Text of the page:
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Mass. Ballot Question 3 Puts Dog Racing at Risk

By Pey-Hua Hwang and

Naveen Sunkavally

STAFF REPORTERS

With both sides mounting aggressive advertising campaigns in recent months, ballot question 3, which calls for outlawing greyhound racing in Massachusetts, will come down to the wire on election day.

A central issue with greyhound racing is the perceived cruelty to the dogs. Proponents of the measure, which they call Grey2k, for Greyhound Racing Ends Year 2000, say that greyhounds live in cluttered kennels where they are abused and underfed.

“Twenty thousand greyhounds die every year in this industry because they are not fast enough to win. Greyhound racing is a dying industry that makes its money on the bask of these gentle animals .... It’s time Massachusetts residents put a stop to this abuse,” said David Vaughn, campaign director of Grey2k on the website, .

However, it is unclear whether conditions for greyhounds in Massachusetts are as bad as they are in other states. “The tracks at Massachusetts treat them a lot better than other tracks do,” said Marilyn Wolkovits, a member of Greyhound Adoption Inc. in Salsbury, Ma, which receives about 300-400 dogs a year. “I think [proponents of the bill] are barking up a wrong tree .... Most of the material they’re using isn’t from Massachusetts.”

However, she conceded that trainers do sometimes cut corners in feeding animals and that dogs do come in with broken legs.

Louise Coleman, director of Greyhound Friends, Inc., another adoption agency in Hopkinton, Ma., said that in general dogs from the Wonderland tracks and Raynham tracks in Massachusetts are well bred and in good condition.

However, Coleman described the quality of the meat dogs are feed as “lousy,” with bits of charcoal. She described the tracks in Massachusetts as very fast, which leads to dogs often breaking legs. In addition, she pointed to an incident in 1992 in which 89 dogs died in a fire at Wonderland. “They didn’t do much to change the situation” since then, Coleman said.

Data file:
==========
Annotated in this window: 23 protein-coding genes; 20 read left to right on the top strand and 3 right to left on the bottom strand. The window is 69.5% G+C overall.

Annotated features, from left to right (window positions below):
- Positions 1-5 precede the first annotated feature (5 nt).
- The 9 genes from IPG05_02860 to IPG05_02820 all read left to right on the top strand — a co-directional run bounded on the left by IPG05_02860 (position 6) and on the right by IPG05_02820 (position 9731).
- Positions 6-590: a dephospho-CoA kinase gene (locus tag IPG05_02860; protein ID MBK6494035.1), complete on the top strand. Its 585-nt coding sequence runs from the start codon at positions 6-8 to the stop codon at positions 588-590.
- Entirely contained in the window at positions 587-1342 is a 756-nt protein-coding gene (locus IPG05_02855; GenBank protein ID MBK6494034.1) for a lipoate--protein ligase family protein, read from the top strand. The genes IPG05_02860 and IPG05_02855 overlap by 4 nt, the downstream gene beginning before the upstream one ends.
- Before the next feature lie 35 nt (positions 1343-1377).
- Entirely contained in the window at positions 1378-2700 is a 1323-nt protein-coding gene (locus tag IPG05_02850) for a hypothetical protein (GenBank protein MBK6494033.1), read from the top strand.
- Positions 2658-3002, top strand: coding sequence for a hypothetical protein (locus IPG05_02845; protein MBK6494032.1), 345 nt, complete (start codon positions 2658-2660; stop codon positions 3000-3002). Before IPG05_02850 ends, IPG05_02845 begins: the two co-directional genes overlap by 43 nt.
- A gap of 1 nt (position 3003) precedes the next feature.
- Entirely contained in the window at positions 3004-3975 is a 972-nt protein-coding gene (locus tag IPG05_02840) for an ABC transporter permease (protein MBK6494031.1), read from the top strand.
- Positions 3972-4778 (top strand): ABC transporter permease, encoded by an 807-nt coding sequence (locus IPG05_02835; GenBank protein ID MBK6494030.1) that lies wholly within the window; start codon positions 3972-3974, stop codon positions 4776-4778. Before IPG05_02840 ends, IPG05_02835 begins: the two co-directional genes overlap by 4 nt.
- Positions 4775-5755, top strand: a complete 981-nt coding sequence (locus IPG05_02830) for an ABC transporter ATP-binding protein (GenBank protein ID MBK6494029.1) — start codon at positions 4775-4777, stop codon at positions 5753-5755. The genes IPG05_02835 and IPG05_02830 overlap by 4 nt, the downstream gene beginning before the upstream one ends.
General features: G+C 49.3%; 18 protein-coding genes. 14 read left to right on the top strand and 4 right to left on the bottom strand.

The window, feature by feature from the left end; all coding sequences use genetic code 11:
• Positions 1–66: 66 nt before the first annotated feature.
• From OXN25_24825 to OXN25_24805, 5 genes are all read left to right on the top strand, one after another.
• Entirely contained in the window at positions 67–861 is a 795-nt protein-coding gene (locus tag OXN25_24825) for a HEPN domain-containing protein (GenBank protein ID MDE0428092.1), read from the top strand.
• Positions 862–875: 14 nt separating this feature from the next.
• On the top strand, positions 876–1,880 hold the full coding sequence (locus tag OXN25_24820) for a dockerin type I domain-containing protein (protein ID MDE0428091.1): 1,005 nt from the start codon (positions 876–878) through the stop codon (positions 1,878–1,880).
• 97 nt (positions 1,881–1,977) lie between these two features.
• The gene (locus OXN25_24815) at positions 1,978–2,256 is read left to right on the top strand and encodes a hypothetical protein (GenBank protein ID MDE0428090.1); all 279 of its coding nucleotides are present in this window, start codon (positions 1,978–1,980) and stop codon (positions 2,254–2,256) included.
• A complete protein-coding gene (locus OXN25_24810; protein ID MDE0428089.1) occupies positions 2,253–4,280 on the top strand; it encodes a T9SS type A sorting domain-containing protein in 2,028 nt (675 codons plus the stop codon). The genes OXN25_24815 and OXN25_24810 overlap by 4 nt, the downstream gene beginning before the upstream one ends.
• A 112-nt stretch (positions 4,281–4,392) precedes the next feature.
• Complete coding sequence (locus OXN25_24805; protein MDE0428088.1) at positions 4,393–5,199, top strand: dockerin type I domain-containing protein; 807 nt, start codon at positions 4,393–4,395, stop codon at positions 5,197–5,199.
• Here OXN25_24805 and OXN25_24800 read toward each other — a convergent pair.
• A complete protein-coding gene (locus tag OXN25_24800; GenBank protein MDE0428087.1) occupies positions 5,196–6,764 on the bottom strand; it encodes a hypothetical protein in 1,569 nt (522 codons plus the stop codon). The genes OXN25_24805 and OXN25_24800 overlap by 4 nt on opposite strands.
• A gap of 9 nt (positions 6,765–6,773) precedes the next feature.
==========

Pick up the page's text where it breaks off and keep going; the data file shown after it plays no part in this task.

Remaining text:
“It’s generally unhealthy,” she said, and the tracks, which are barely breaking even, don’t have enough resources to fix the situation.

Michael C. Muller, who is part of the public relations staff for the Massachusetts Animal Interest Council feels that greyhound racing in Massachusetts is a local issue and that those who want to ban greyhound racing are being unfair:

“If someone did something wrong in some place in some industry, should you blame the whole industry?” Muller said. He also believes that Wonderland track owner George Carney is a well respected community figure and said that the track is a “family business that has been around since the 1930’s without a documented case of abuse for the past 65 years.”

Muller said that MAIC is also working in the interests of the 1200 workers at the Raynham-Taunton tracks.

Although MAIC clearly has an interest in preserving greyhound racing, it claims to be supported by the National Greyhound Association, a group that provides information on both sides of the issue and explains current policies on greyhound racing in Massachusetts.

The National Greyhound Association has established a formal greyhound farm inspection program which is funded by the American Greyhound Council. This program is staffed by one full-time and 75 part-time inspectors who make unannounced visits to 1000 of the 2000 greyhound farms on a rotating basis every year and make sure that greyhound registration requirements are being met.

The consequences of not passing inspection include: follow-up inspections, temporary suspensions, direct intervention by the AGC, notification of state officials which could result in revocation of licenses, and in extreme cases expulsion from the NGA for life disqualifying the farm owner from racing at all greyhound tracks.

Coleman said she is expecting Question 3 to pass, and said that her adoption agency, which usually receives about 400 dogs per year, is preparing to deal with the influx of greyhounds as a result of the question passing.

Both Coleman and Wolkovitz said that the agencies place all the dogs that they receive. “I’m not going to destroy them. A lot of people are second-time, third-time owners who found out what good pets they make,” Wolkovits said.